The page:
Today, more and more companies are seeing the value in content over advertising. Content marketing is less disruptive, more engaging, and helps build relationships with consumers. While many companies utilize blogs, video, and newsletters to build their content marketing programs, some are taking it a step further: developing independent editorial properties.
As brands create separate media houses to build out a wide range of content, consumers’ perception of what’s advertising and what’s entertainment is starting to shift. While Red Bull is the most popular example of a brand-turned-publisher, many others are following suit and beginning to see the value in building full-fledged editorial websites. When a company chooses to “unbrand” their content, it becomes easier for them to build meaningful relationships with their audiences and, ultimately, create a greater sense of brand loyalty. By divorcing their content from the company and publishing it on a site devoid of overt advertising, brands are able to focus on producing impactful stories rather than forcing a sale.
Let’s explore 3 companies that are flexing creative muscle to build extensive brand publishing houses.
Launched in January, Furthermore is Equinox’s attempt to conquer the fitness industry. Rather than simply attaching a blog to their company’s website, Equinox hopes to create a major impact in the industry with a large-scale brand media house. President of Equinox, Sarah Robb O’Hagan explains the gym’s move into fitness content as a natural progression for the brand. “We are filling a huge void in the marketplace for marketers and advertisers who want to connect with an upscale, fitness-focused demographic in a high-end wellness environment.”
Equinox wants Furthermore to be a one-stop shop for high-income fitness lovers—and with such a large selection of content, it seems possible they’ll realize this goal. Equinox understands the key to a successful brand media house is to diversify their content. Furthermore offers visitors videos and articles that cover everything from the science behind exercise and healthy recipes to workout regimes and fitness gear reviews. They also curate celebrity fitness playlists readers can easily access via Spotify and jam out to during their own workouts.
Bravo: The Feast
Bravo is trying to prove it’s more than just a destination for reality television by adding a series of “lifestyle platforms” to its brand. The Feast, Bravo’s first of many editorial sites, launched in January and focuses on the latest from the food and drink industry. Bravo promises to call upon the expertise of influencers to ensure content maintains a high level of authenticity. The next masthead to launch from Bravo will be The Jet, a travel site that will include articles from travel influencers like Jen Pinkston and Rachel Jones. The network channel plans on releasing more lifestyle sites over the course of the year, including ones on home design and relationships.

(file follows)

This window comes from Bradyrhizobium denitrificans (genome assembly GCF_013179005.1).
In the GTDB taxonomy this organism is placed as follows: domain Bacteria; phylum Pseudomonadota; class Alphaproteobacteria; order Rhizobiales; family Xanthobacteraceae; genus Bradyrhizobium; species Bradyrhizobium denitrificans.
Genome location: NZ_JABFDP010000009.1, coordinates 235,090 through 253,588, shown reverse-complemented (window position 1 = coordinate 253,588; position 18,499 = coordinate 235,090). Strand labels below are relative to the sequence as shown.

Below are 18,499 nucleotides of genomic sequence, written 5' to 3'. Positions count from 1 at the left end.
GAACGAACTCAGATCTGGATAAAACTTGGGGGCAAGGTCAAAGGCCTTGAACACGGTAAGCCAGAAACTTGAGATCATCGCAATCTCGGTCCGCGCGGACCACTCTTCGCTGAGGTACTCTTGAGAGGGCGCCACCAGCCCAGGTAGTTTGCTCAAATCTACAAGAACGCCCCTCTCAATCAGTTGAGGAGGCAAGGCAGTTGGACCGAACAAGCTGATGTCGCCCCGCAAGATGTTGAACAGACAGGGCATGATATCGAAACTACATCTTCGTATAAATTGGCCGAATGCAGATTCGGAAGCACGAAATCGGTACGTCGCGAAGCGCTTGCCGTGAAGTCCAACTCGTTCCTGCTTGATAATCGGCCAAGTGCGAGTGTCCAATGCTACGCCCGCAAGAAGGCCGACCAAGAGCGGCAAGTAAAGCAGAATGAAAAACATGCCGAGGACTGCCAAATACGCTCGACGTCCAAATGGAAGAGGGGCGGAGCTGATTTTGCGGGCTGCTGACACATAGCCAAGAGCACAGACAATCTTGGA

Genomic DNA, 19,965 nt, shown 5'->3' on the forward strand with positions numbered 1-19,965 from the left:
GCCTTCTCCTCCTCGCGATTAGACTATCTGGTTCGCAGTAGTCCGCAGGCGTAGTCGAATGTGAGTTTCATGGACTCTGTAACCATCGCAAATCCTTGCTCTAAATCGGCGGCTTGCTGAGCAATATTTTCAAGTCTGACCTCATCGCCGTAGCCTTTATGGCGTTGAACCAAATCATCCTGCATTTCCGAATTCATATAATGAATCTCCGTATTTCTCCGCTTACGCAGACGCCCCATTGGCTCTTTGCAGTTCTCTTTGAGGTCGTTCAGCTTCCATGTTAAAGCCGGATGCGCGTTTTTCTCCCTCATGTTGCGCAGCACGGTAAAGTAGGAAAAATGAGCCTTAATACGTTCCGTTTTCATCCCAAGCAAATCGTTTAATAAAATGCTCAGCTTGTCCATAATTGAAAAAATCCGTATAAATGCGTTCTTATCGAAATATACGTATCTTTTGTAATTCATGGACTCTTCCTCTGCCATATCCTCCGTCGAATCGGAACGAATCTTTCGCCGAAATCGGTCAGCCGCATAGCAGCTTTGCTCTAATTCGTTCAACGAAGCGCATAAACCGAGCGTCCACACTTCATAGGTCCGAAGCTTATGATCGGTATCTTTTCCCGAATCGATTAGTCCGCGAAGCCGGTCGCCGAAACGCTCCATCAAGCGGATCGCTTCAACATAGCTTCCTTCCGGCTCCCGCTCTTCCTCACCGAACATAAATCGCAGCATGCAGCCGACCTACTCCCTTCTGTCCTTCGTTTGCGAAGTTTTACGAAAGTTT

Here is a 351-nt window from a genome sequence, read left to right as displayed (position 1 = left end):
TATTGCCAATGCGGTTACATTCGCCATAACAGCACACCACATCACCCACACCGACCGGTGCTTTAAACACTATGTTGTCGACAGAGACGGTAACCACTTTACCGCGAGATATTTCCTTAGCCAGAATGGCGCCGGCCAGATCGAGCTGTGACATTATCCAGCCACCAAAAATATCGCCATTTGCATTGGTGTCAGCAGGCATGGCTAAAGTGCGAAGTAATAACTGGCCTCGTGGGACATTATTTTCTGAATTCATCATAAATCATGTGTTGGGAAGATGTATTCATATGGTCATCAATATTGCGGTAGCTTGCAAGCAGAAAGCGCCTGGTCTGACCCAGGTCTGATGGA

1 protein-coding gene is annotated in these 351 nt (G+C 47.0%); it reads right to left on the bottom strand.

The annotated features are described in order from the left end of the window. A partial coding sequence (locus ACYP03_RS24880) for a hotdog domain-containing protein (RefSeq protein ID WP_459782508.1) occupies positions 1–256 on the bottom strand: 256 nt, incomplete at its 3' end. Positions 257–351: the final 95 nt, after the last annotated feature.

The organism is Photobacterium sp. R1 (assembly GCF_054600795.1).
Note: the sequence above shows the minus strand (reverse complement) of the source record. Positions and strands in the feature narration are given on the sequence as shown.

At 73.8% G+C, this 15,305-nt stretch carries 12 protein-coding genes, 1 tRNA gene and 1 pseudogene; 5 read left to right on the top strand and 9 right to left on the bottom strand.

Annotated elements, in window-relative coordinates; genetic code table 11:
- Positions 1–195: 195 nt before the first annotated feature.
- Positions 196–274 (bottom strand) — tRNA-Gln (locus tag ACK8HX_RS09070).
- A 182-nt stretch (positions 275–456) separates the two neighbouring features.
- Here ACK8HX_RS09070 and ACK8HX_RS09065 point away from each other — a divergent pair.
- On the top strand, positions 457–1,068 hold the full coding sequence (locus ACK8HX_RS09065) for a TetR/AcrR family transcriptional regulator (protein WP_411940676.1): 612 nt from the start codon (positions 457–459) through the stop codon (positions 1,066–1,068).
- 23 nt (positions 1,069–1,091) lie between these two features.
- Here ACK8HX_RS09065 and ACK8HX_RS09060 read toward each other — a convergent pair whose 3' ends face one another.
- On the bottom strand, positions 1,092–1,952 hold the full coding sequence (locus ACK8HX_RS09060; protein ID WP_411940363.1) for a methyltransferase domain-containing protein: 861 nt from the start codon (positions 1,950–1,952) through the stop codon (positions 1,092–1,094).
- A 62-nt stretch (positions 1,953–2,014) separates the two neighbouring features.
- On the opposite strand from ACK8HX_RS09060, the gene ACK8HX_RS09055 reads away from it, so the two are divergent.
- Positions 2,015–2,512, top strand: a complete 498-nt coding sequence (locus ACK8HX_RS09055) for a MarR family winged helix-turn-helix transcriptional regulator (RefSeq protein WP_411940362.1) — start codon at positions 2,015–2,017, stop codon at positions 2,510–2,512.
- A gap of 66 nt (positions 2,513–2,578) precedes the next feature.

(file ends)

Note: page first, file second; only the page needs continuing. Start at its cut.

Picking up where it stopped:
What’s interesting about Bravo’s dive into the brand publishing depths is that it’s not your traditional company. As a TV channel that reaches more than half of America’s televisions, why would they need to develop any editorial projects? According to Bravo and Oxygen Digital Media’s executive vice president, Lisa Hsia, these content sites are a way for the company to engage with their audience beyond the somewhat limited parameters of their programming. Hsia says, “With the success of The Daily Dish, we learned that Bravo’s audience has a craving for life outside the frame of their favorite Bravo shows. With the launch of these new lifestyle destinations on BravoTV.com, we aim to appeal to a broader audience of consumers, while also satisfying our viewers with an even deeper, digital experience.” So far, it appears Bravo’s decision to branch out into brand publishing has been rewarding. AdWeek.com says Bravo saw a 61% increase across digital platforms in 2015 thanks to the addition of relevant and interesting content.
Barneys: The Window
The fashion industry was one of the first to embrace content marketing. Many companies like Net-a-Porter and Gucci are harnessing the power of engaging content to build connections with their audiences and humanize their brands. The luxury department store, Barneys, has decided to push its content endeavours further by developing an editorial site and app called The Window. An all-encompassing fashion platform for a high-end audience, The Window features Q&As with designers like Mary-Kate and Ashley Olsen as well as behind-the-scenes looks at the fashion from awards events and runway shows.
Barneys has seen a lot of success with its new content-driven platform. Matthew Woolsey, VP for digital, told Digiday, “More than half the people using the app are spending 10 minutes inside the app. The customer is no longer making the distinction between the fashion and the storytelling element.” When asked about the relationship Barneys has with content, Woolsey said, “Our brand is at heart a storytelling brand. Stories matter to our shoppers and the people interested in fashion and luxury.” The Window’s success proves that when you put a major emphasis on creating a content program that focuses on telling interesting stories that resonate with your audience, you’ll build more meaningful relationships with your consumers.
The Bottom Line
Brand publishing is the next wave of content marketing. By making a big push for independent, editorially-driven websites, brands are creating the new digital destinations for audiences seeking interesting and entertaining content.